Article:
What will make car-buyers switch to electric?

Deryck Chester, Marketing Executive
09 January 2020

As environmental impact statistics and warnings of climate change enter our daily newsfeed, what will it take to make car buyers switch to electric?

In this blog, Somo shares key insights from its white paper research on barriers to mass electric vehicle adoption.


In July 2019, government legislation was passed with a target to make the UK carbon neutral by 2050. This ambitious pledge aims to remove greenhouse gas (GHG) emissions from the UK environment by using emission reduction technologies, among other green initiatives. Progress has already been made, with a switch to greener renewable power generation — and general emissions have declined since the levels recorded in 1990. But, on our roads, despite the introduction of electric vehicles and hybrids, road transport emissions – which make up a fifth of the UK’s total GHGS — have actually increased by a disappointing six per cent, according to a report from The Office for National Statistics

As environmental impact statistics and the warnings of climate change campaigners — like Greta Thunberg – enter our daily newsfeed, what will it take to encourage mass electric vehicle adoption? To help us understand what is happening in the UK market, Somo commissioned an extensive consumer survey of 2,000 drivers who are planning to buy a new car in the next 12 months. Their attitudes towards buying electric — as interest in petrol and diesel cars shows no sign of dwindling —  shines a spotlight on barriers in place and what it will take to change customers’ minds. 


Somo’s survey reveals that only one in three drivers are considering an electric vehicle for their next purchase, but why? Our white paper drills down into the specific barriers at play, and shows the biggest obstacle for purchase is still the premium price (cited by 42 per cent of respondents). The next most common barrier is the electric vehicle journey distance (40 per cent still believe it is a problem); closely followed by the logistics of finding somewhere to plug in and charge (mentioned by 38 per cent); and the time it takes to recharge, as compared to re-filling at a petrol station (35 per cent).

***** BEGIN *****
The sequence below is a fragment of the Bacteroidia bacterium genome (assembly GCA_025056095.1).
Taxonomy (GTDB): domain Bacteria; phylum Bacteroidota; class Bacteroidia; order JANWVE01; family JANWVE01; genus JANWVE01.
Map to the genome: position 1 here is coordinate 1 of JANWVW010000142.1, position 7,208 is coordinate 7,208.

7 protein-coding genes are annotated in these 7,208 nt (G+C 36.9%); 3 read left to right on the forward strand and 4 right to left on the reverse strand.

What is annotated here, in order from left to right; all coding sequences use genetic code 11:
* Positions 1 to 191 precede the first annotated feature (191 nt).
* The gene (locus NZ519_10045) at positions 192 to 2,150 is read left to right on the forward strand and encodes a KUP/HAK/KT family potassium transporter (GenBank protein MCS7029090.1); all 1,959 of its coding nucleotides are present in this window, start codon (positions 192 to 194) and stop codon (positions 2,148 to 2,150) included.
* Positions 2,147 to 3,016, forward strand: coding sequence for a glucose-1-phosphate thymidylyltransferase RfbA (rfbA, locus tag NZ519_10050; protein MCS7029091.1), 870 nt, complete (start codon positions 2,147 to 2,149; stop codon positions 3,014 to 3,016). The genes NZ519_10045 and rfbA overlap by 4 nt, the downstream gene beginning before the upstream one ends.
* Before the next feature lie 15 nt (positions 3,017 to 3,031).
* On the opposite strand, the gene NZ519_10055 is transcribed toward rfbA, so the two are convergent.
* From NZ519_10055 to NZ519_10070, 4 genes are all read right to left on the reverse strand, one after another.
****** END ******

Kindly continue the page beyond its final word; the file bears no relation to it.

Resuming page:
But, it’s not just the physical product features which are putting buyers off — limited knowledge, understanding and uncertainty also factor in the results. Nearly one in five customers cited concern over the government’s long-term commitment to tax breaks and incentives, combined with doubts about the future of the plug-in car grants offered by the UK Department of Transport. A quarter of people also said that they didn't know enough about the reliability of the technology to enable them to make such an important decision; along with limited product choice and resale uncertainty.  


Drawing on our white paper research, Rebecca Crook, Somo’s CGO, says:

'In the future, there has to be opportunities for a much more joined-up approach with partnerships across the industry to help drive innovation and consumer take-up via digital tools’.